It is at this juncture in the Chronicles of the Legend of Sir Beresford Raleigh XVII that it appears to converge much more closely to the bardic version of the same. There are still differences, but many of these can be attributed to the need to maintain meter and rhyme in the bardic version, as well as various vocalic assonances that “sound better”.
And lo, Sir Beresford and his companions departed. And they did return east by the familiar paths and through familiar plains. And behold, there was a glimpse of bone in a forest, and Sir Beresford boldly charged forth to face the peril. And lo, the enemies didst seemst unkeen to face the might of Sir Beresford, and retreated further into the forest. And lo, one of their number seemed to be slowed, and Galindan slew him from afar. But lo, Ragnor was suspicious, and as they discussed this suspicion, lo, a net fell upon them from on high. But Sylvio did magically escape from this trap. And behold, a hundred archers from on high rained arrows upon Sir Beresford and his companions. Mortimer also fled the net by magic, as Sir Beresford began cutting his way through. And Galindan thought to burn the net with fire. But Sir Beresford mightily tore at the net, and it disintegrated after great effort. And behold, their enemies were in the trees, and Sir Beresford and his companions hurled spear and arrow and magic and insult at them, and they all fell.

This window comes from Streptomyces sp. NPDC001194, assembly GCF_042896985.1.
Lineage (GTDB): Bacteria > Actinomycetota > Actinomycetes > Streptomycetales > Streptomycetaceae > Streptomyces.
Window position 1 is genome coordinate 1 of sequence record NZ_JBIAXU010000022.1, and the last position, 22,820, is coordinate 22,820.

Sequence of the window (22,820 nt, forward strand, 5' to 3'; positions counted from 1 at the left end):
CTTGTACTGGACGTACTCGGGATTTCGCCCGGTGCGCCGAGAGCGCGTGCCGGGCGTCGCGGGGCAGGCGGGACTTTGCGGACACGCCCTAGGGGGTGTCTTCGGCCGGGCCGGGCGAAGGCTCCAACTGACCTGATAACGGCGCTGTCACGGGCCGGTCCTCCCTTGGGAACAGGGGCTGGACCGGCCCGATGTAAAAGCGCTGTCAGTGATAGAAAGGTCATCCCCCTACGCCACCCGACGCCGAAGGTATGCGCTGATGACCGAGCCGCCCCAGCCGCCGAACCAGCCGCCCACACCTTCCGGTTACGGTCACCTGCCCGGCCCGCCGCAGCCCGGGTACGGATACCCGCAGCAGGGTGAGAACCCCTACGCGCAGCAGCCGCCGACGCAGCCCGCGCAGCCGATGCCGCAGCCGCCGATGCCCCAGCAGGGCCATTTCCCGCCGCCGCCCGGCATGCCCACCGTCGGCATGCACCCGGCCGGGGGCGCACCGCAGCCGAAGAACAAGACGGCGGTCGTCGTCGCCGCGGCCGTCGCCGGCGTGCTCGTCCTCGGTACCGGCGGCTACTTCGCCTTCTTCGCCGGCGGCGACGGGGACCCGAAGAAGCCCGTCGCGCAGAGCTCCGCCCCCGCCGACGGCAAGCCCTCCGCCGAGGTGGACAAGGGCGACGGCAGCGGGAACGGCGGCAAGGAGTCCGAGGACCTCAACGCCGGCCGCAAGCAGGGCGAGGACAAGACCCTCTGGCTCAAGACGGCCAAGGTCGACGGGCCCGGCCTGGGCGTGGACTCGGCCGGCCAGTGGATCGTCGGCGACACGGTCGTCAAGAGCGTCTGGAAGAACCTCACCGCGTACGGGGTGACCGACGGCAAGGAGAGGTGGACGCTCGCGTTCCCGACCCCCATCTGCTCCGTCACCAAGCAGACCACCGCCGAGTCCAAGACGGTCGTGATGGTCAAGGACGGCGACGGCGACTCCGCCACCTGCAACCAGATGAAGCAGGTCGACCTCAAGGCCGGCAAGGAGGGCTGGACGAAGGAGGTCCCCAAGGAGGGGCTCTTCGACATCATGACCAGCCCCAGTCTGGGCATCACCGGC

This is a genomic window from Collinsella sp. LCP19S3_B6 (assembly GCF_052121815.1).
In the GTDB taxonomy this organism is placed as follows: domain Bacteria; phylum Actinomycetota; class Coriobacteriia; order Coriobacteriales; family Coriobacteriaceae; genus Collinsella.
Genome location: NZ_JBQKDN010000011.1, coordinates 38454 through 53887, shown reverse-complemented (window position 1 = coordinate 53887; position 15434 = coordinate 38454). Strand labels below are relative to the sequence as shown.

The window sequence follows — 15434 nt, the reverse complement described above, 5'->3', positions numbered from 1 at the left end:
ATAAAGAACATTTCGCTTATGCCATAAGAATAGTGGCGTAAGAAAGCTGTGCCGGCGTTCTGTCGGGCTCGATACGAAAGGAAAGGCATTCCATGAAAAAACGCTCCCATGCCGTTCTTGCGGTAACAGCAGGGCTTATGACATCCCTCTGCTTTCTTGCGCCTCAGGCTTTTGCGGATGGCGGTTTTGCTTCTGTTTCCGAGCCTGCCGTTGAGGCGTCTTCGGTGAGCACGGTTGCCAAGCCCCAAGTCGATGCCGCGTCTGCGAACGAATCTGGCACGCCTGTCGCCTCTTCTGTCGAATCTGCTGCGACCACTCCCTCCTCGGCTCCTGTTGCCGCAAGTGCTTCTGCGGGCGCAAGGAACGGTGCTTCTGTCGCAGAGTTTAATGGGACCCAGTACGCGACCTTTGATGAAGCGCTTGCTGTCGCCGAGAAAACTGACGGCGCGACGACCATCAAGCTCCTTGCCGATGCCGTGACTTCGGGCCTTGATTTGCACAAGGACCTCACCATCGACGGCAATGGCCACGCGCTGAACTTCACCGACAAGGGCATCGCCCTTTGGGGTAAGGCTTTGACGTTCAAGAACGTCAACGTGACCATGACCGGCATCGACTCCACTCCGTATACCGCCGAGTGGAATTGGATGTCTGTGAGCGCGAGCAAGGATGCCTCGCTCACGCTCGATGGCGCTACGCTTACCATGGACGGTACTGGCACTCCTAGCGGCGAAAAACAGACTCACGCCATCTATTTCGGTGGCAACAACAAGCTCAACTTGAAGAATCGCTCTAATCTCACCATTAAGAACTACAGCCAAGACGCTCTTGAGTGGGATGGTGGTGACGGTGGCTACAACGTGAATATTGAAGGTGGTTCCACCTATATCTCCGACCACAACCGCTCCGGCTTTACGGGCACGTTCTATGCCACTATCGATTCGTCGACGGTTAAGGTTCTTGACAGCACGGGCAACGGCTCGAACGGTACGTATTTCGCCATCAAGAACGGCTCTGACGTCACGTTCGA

And they continued eastwards, past familiar landmarks, and they came upon the canyon between the lakes. And lo, boulders had been arrayed at the tops of the canyons, and someone was hurling them at the path. And Sir Beresford blessed the horses to walk upon the water, and they crossed to the other side. And behold, a mad orc threw a boulder at Sir Beresford, but it landed in the far bank of the river and merely splashed the horses.
And they came upon the forest south of the lake, for it appeared that it had been scarred from above. And lo, there was a great crater, and unknown men in its midst.